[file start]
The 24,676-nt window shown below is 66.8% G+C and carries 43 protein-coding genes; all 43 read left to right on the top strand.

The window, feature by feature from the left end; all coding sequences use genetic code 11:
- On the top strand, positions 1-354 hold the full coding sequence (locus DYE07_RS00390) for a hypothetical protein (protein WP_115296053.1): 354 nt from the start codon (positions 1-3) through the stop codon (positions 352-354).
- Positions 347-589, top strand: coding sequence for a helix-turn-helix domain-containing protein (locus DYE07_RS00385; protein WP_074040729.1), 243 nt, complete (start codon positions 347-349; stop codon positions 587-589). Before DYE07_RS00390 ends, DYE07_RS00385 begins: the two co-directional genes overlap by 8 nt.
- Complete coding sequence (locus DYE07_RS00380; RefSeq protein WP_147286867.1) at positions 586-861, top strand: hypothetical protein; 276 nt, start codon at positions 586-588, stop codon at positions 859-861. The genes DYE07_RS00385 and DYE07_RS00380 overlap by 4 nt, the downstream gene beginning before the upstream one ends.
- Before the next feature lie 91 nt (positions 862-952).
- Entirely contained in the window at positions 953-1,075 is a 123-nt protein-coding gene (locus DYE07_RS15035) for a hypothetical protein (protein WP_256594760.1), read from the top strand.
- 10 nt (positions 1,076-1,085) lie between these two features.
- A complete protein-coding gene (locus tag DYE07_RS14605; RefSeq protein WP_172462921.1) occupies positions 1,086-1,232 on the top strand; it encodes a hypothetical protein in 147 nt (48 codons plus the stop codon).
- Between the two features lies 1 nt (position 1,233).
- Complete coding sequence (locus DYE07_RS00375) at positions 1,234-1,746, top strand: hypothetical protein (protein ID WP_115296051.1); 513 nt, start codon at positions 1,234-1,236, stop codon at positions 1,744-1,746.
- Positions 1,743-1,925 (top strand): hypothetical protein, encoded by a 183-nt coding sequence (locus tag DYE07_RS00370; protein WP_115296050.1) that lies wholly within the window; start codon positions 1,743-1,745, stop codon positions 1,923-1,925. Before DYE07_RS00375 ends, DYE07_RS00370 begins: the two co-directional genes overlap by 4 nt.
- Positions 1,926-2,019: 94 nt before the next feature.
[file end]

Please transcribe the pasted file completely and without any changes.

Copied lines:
The 24,676-nt window shown below is 66.8% G+C and carries 43 protein-coding genes; all 43 read left to right on the top strand.

The window, feature by feature from the left end; all coding sequences use genetic code 11:
- On the top strand, positions 1-354 hold the full coding sequence (locus DYE07_RS00390) for a hypothetical protein (protein WP_115296053.1): 354 nt from the start codon (positions 1-3) through the stop codon (positions 352-354).
- Positions 347-589, top strand: coding sequence for a helix-turn-helix domain-containing protein (locus DYE07_RS00385; protein WP_074040729.1), 243 nt, complete (start codon positions 347-349; stop codon positions 587-589). Before DYE07_RS00390 ends, DYE07_RS00385 begins: the two co-directional genes overlap by 8 nt.
- Complete coding sequence (locus DYE07_RS00380; RefSeq protein WP_147286867.1) at positions 586-861, top strand: hypothetical protein; 276 nt, start codon at positions 586-588, stop codon at positions 859-861. The genes DYE07_RS00385 and DYE07_RS00380 overlap by 4 nt, the downstream gene beginning before the upstream one ends.
- Before the next feature lie 91 nt (positions 862-952).
- Entirely contained in the window at positions 953-1,075 is a 123-nt protein-coding gene (locus DYE07_RS15035) for a hypothetical protein (protein WP_256594760.1), read from the top strand.
- 10 nt (positions 1,076-1,085) lie between these two features.
- A complete protein-coding gene (locus tag DYE07_RS14605; RefSeq protein WP_172462921.1) occupies positions 1,086-1,232 on the top strand; it encodes a hypothetical protein in 147 nt (48 codons plus the stop codon).
- Between the two features lies 1 nt (position 1,233).
- Complete coding sequence (locus DYE07_RS00375) at positions 1,234-1,746, top strand: hypothetical protein (protein ID WP_115296051.1); 513 nt, start codon at positions 1,234-1,236, stop codon at positions 1,744-1,746.
- Positions 1,743-1,925 (top strand): hypothetical protein, encoded by a 183-nt coding sequence (locus tag DYE07_RS00370; protein WP_115296050.1) that lies wholly within the window; start codon positions 1,743-1,745, stop codon positions 1,923-1,925. Before DYE07_RS00375 ends, DYE07_RS00370 begins: the two co-directional genes overlap by 4 nt.
- Positions 1,926-2,019: 94 nt before the next feature.